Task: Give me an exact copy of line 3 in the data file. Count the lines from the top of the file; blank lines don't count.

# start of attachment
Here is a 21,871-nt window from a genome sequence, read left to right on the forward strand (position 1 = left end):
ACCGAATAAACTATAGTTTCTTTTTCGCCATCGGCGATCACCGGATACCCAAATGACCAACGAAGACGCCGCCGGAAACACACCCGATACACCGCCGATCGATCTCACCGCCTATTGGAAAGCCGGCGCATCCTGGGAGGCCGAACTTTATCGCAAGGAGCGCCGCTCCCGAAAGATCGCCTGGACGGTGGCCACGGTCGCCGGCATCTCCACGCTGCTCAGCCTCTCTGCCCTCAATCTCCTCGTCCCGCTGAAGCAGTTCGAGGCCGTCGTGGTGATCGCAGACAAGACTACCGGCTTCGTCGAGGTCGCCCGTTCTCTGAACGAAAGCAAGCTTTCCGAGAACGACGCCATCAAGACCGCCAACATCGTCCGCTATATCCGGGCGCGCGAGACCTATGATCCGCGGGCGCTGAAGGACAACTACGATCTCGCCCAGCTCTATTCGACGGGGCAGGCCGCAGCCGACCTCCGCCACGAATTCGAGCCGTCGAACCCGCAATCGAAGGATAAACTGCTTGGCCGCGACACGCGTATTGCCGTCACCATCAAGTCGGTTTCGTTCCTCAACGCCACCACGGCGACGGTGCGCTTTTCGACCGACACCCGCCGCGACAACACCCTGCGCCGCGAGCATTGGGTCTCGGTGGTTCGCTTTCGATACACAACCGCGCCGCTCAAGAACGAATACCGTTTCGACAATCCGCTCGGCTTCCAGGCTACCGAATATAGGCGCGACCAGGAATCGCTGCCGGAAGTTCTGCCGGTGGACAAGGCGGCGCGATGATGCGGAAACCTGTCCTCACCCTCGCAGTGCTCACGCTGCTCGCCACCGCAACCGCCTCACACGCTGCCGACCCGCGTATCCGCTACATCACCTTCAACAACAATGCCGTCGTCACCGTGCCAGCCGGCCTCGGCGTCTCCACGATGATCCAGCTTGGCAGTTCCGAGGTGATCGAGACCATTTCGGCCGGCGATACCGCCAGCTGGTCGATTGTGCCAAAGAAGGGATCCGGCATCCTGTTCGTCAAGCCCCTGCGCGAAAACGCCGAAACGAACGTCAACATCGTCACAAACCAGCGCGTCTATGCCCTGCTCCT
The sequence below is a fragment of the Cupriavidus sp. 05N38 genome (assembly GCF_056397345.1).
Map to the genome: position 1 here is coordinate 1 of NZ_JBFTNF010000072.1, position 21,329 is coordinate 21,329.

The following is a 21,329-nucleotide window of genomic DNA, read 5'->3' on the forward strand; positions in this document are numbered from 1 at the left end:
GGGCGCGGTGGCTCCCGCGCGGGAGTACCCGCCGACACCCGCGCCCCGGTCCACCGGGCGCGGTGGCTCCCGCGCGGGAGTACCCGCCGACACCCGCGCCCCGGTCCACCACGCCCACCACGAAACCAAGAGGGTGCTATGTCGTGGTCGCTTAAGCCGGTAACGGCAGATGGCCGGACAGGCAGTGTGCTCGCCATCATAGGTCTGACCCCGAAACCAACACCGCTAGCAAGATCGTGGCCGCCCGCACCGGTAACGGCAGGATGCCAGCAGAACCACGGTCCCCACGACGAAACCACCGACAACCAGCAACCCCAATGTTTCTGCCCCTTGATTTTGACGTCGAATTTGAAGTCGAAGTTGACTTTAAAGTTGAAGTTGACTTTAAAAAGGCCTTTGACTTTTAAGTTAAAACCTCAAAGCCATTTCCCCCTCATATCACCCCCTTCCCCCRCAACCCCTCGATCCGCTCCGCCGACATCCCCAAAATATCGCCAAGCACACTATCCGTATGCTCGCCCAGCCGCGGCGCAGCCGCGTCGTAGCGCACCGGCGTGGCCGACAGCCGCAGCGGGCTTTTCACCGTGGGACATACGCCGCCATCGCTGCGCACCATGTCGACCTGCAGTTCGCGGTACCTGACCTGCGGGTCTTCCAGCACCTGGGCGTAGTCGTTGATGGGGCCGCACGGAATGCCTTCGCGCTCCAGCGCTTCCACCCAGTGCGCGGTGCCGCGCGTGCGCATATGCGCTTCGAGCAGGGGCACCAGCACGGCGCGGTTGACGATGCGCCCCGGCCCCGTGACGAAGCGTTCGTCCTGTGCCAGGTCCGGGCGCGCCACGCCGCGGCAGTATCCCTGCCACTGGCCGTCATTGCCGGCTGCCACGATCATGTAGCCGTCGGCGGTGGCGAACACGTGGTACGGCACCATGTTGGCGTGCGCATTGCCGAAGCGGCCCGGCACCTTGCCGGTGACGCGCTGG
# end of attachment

The sequence below is a fragment of the Cupriavidus sp. 05N38 genome (assembly GCF_056397345.1).